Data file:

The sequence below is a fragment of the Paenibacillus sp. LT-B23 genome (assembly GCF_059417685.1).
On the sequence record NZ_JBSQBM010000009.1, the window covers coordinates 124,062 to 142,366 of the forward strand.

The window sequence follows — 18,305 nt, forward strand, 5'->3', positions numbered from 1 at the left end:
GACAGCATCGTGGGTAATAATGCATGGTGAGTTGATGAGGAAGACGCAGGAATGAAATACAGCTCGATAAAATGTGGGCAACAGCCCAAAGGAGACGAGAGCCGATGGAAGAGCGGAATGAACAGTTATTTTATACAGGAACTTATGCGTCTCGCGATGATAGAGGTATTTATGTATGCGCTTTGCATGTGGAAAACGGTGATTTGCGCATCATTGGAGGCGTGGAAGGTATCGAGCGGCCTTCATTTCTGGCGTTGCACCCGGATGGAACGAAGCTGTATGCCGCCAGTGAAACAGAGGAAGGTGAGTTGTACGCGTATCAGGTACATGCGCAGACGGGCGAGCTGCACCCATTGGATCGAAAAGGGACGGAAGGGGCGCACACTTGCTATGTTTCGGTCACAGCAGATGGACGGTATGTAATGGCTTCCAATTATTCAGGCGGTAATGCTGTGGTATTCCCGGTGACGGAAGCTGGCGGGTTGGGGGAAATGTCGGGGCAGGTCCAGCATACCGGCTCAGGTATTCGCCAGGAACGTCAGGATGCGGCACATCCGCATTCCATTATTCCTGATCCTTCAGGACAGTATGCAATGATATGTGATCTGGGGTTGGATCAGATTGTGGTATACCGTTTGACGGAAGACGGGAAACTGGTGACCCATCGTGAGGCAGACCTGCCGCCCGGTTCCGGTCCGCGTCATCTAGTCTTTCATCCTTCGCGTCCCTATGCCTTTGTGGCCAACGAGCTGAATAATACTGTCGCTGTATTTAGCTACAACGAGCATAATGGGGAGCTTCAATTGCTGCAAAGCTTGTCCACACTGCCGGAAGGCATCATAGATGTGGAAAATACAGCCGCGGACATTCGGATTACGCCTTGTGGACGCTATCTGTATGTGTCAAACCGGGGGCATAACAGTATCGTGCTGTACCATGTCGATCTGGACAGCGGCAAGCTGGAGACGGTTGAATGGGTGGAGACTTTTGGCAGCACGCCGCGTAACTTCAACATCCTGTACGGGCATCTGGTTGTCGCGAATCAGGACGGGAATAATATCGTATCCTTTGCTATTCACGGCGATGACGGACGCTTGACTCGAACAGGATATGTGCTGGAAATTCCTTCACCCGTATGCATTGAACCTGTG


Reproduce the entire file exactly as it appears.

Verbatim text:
The sequence below is a fragment of the Paenibacillus sp. LT-B23 genome (assembly GCF_059417685.1).
On the sequence record NZ_JBSQBM010000009.1, the window covers coordinates 124,062 to 142,366 of the forward strand.

The window sequence follows — 18,305 nt, forward strand, 5'->3', positions numbered from 1 at the left end:
GACAGCATCGTGGGTAATAATGCATGGTGAGTTGATGAGGAAGACGCAGGAATGAAATACAGCTCGATAAAATGTGGGCAACAGCCCAAAGGAGACGAGAGCCGATGGAAGAGCGGAATGAACAGTTATTTTATACAGGAACTTATGCGTCTCGCGATGATAGAGGTATTTATGTATGCGCTTTGCATGTGGAAAACGGTGATTTGCGCATCATTGGAGGCGTGGAAGGTATCGAGCGGCCTTCATTTCTGGCGTTGCACCCGGATGGAACGAAGCTGTATGCCGCCAGTGAAACAGAGGAAGGTGAGTTGTACGCGTATCAGGTACATGCGCAGACGGGCGAGCTGCACCCATTGGATCGAAAAGGGACGGAAGGGGCGCACACTTGCTATGTTTCGGTCACAGCAGATGGACGGTATGTAATGGCTTCCAATTATTCAGGCGGTAATGCTGTGGTATTCCCGGTGACGGAAGCTGGCGGGTTGGGGGAAATGTCGGGGCAGGTCCAGCATACCGGCTCAGGTATTCGCCAGGAACGTCAGGATGCGGCACATCCGCATTCCATTATTCCTGATCCTTCAGGACAGTATGCAATGATATGTGATCTGGGGTTGGATCAGATTGTGGTATACCGTTTGACGGAAGACGGGAAACTGGTGACCCATCGTGAGGCAGACCTGCCGCCCGGTTCCGGTCCGCGTCATCTAGTCTTTCATCCTTCGCGTCCCTATGCCTTTGTGGCCAACGAGCTGAATAATACTGTCGCTGTATTTAGCTACAACGAGCATAATGGGGAGCTTCAATTGCTGCAAAGCTTGTCCACACTGCCGGAAGGCATCATAGATGTGGAAAATACAGCCGCGGACATTCGGATTACGCCTTGTGGACGCTATCTGTATGTGTCAAACCGGGGGCATAACAGTATCGTGCTGTACCATGTCGATCTGGACAGCGGCAAGCTGGAGACGGTTGAATGGGTGGAGACTTTTGGCAGCACGCCGCGTAACTTCAACATCCTGTACGGGCATCTGGTTGTCGCGAATCAGGACGGGAATAATATCGTATCCTTTGCTATTCACGGCGATGACGGACGCTTGACTCGAACAGGATATGTGCTGGAAATTCCTTCACCCGTATGCATTGAACCTGTG